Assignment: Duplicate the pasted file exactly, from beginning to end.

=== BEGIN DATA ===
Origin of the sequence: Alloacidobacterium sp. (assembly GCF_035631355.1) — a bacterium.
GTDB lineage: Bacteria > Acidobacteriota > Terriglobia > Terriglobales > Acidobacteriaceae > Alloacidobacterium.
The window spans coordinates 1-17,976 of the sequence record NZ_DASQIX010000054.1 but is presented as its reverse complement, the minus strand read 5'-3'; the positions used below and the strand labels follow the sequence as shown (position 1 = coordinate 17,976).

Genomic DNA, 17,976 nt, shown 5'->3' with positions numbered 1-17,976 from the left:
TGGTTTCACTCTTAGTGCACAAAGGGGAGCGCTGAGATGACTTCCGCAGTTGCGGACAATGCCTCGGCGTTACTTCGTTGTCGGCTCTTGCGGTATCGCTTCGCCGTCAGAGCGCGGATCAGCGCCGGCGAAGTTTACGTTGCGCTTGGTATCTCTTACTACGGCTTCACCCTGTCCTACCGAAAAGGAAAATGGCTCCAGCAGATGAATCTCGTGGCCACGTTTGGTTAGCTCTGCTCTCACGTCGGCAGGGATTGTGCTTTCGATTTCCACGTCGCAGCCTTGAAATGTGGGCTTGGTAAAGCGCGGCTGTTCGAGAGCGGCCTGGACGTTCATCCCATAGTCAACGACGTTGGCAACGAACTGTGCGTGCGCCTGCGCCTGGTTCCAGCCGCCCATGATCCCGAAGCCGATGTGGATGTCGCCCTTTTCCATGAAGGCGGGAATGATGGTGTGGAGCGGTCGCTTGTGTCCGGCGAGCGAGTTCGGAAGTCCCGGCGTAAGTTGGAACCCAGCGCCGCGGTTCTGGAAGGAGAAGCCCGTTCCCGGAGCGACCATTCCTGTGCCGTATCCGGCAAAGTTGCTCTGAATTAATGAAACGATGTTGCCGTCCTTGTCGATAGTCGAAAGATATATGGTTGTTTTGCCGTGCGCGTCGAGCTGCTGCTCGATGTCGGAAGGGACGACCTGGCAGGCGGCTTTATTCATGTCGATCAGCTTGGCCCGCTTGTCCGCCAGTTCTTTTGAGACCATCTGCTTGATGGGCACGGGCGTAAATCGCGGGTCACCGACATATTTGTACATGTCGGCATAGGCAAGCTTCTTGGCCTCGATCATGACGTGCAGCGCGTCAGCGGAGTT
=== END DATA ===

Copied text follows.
Origin of the sequence: Alloacidobacterium sp. (assembly GCF_035631355.1) — a bacterium.
GTDB lineage: Bacteria > Acidobacteriota > Terriglobia > Terriglobales > Acidobacteriaceae > Alloacidobacterium.
The window spans coordinates 1-17,976 of the sequence record NZ_DASQIX010000054.1 but is presented as its reverse complement, the minus strand read 5'-3'; the positions used below and the strand labels follow the sequence as shown (position 1 = coordinate 17,976).

Genomic DNA, 17,976 nt, shown 5'->3' with positions numbered 1-17,976 from the left:
TGGTTTCACTCTTAGTGCACAAAGGGGAGCGCTGAGATGACTTCCGCAGTTGCGGACAATGCCTCGGCGTTACTTCGTTGTCGGCTCTTGCGGTATCGCTTCGCCGTCAGAGCGCGGATCAGCGCCGGCGAAGTTTACGTTGCGCTTGGTATCTCTTACTACGGCTTCACCCTGTCCTACCGAAAAGGAAAATGGCTCCAGCAGATGAATCTCGTGGCCACGTTTGGTTAGCTCTGCTCTCACGTCGGCAGGGATTGTGCTTTCGATTTCCACGTCGCAGCCTTGAAATGTGGGCTTGGTAAAGCGCGGCTGTTCGAGAGCGGCCTGGACGTTCATCCCATAGTCAACGACGTTGGCAACGAACTGTGCGTGCGCCTGCGCCTGGTTCCAGCCGCCCATGATCCCGAAGCCGATGTGGATGTCGCCCTTTTCCATGAAGGCGGGAATGATGGTGTGGAGCGGTCGCTTGTGTCCGGCGAGCGAGTTCGGAAGTCCCGGCGTAAGTTGGAACCCAGCGCCGCGGTTCTGGAAGGAGAAGCCCGTTCCCGGAGCGACCATTCCTGTGCCGTATCCGGCAAAGTTGCTCTGAATTAATGAAACGATGTTGCCGTCCTTGTCGATAGTCGAAAGATATATGGTTGTTTTGCCGTGCGCGTCGAGCTGCTGCTCGATGTCGGAAGGGACGACCTGGCAGGCGGCTTTATTCATGTCGATCAGCTTGGCCCGCTTGTCCGCCAGTTCTTTTGAGACCATCTGCTTGATGGGCACGGGCGTAAATCGCGGGTCACCGACATATTTGTACATGTCGGCATAGGCAAGCTTCTTGGCCTCGATCATGACGTGCAGCGCGTCAGCGGAGTT